}.@{.@(((](\:+/"2)@#~[*/@((4((1>=&3-_1|.2=])*>&0*3>[:+/\3=])@:|(+:<:i.4)I.0,2-/\({~ ::_"_ 0<"1))*3>[:+/[:="1/~<"1@])0 2+/\@|:])[:,/((,-)=i.2),~"1 2/])^:(0=<:@$@[-:+/@{.@])^:_&(1 1 2$0))

Try it online!

How it works

(1 1 2$0)

We keep the routes as a list of offsets, starting with 0 0.

(…)^:(0 = <:@$@[ -: +/@{.@])^:_

Do until the head of the list – which is nearest the bottom right – equals the dimensions of the map - 1.

[: ,/ ((,-)=i.2) ,~"1 2/ ]

Each route gets the 4 offsets added, so we have 4 times as many routes: (0 0,1 0),(0 0,0 1),(0 0,_1 0),(0 0, 0 _1). Then we have to filter these routes based on several checks.

0 2 +/\@|: ]

List of offsets -> List of absolute coordinates, transposed so each routes' first points are in one list, then each routes' second points are in one list, etc:

0 0,0 0, 0 0,0  0
1 0,0 1,_1 0,0 _1

This format seems more suitable for the checks, but maybe a (…)"2 would have been enough. However, now each check can build up a matrix saying which coordinate is ok and which not and in the end we can easily reduce it.

3 > [: +/ [: ="1/~ <"1@]

No place should be visited 3 times. This check is just to keep the number of routes from exploding.

0, 2 -/\ ({~ ::_"_ 0<"1)

Gets the height values from the map at the absolute coordinates. If something is out of range, it will be replaced with infinity. Then we'll get the diff between neighboring heights and prepend 0 so the matrix will align with the previous one. Now we have (given the first map):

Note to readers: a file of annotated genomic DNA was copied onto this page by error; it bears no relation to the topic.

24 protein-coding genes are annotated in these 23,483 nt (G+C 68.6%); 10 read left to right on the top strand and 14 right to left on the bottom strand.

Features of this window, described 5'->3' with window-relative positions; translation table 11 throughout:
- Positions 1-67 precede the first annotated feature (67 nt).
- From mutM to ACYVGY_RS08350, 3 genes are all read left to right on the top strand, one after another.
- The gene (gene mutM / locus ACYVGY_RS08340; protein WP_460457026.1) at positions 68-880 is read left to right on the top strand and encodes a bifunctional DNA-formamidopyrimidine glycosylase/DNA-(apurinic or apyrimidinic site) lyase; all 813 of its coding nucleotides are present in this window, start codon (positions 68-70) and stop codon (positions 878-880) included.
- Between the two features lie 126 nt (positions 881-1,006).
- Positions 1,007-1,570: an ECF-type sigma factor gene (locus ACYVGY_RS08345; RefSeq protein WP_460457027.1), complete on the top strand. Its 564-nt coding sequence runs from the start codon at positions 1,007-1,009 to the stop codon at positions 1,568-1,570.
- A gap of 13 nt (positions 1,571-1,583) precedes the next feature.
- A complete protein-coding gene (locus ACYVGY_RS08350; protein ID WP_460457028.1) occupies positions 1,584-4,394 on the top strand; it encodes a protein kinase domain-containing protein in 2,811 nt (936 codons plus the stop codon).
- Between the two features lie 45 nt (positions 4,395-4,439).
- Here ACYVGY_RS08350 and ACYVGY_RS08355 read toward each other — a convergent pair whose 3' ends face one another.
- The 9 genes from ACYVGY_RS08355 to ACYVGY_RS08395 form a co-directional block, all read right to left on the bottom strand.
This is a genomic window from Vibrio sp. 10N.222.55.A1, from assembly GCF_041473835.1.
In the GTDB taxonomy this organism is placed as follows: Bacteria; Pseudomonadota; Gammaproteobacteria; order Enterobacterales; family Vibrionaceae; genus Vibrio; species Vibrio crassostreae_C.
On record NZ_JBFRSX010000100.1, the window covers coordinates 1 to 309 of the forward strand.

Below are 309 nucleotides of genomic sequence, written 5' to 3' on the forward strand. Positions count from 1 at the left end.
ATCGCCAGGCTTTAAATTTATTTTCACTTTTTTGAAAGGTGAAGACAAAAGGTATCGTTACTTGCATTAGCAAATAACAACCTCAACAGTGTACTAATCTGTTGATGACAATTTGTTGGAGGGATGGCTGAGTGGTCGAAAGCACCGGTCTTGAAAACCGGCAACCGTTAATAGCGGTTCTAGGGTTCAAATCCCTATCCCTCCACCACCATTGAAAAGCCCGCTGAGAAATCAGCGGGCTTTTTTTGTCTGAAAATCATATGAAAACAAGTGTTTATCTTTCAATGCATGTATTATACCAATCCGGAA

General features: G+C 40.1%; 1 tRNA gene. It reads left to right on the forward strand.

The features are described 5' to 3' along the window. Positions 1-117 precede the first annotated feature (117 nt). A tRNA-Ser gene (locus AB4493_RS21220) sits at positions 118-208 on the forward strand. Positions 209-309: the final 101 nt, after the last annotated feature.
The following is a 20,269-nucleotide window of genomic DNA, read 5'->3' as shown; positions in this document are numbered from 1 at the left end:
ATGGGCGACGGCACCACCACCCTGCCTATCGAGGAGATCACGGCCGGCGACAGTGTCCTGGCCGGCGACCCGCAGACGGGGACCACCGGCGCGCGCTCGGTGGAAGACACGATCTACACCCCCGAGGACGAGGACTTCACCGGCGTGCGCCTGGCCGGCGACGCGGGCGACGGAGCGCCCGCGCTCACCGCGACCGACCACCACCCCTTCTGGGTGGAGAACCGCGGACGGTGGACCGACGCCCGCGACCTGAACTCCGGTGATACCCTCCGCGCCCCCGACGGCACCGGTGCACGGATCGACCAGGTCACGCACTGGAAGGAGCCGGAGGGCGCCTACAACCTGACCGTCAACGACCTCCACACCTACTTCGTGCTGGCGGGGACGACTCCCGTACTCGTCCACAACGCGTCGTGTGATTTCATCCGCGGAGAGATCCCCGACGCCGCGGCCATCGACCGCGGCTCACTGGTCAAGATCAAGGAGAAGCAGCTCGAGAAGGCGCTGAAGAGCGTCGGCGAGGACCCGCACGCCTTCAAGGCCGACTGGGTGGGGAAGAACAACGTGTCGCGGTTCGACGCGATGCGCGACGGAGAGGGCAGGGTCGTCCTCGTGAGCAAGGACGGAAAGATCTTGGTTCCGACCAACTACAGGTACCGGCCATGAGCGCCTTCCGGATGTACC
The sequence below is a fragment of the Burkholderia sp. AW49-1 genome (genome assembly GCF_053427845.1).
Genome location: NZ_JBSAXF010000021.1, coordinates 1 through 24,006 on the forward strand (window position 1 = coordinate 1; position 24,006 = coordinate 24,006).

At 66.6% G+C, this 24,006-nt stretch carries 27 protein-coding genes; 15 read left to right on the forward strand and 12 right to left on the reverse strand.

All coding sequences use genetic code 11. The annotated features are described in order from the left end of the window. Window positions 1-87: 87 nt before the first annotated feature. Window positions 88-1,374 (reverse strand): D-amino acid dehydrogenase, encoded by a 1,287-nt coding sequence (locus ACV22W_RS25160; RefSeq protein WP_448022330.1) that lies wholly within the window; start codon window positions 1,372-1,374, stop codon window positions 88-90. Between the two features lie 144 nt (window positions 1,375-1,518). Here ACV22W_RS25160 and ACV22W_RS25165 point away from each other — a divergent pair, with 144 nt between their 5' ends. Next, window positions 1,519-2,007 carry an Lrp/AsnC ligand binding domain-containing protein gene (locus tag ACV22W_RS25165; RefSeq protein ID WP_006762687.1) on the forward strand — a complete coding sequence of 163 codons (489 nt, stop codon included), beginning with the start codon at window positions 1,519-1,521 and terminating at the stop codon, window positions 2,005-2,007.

0  0 0 0
2 _3 _ _

With

4 …@| (+:<:i.4) I.

we sort the height diffs into 4 categories: 0 = not reachable, 1 = climb up, 2 = gentle slope, 3 = steep slope.

3 > [: +/\ 3=]

Less then 3 steep slopes.

>&0

Point must be reachable

1 > =&3 - _1 |. 2 = ]

3 is only allowed if 2 was in front of it.

] …@ #~ [ */

A route is only taken if all of its coordinates passed all tests.

(\:+/"2)

Sort the routes based on their last, absolute coordinate.

}.@{.

Finally the loop has ended and the first route contains the best route written in offsets, with only a 0 0 at the top that gets dropped.

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  • \$\begingroup\$ This is great! May I ask, when programming in languages that are so non-human-readable like J, how do you not lose your mind? Do you write the program in a more readable language then transcompile somehow? \$\endgroup\$ – Daniel H. Jun 18 '20 at 17:00
  • 1
    \$\begingroup\$ This was mostly written in the J REPL. :-) If you roughly know what you want to do (recurse, add offsets, check and filter routes, sort) it's just writing them step by step in small functions. Until then it's perfectly readable if you know J. Only in the final phase I format this in a written out way and see if I can reorder some stuff to save some bytes. \$\endgroup\$ – xash Jun 18 '20 at 17:18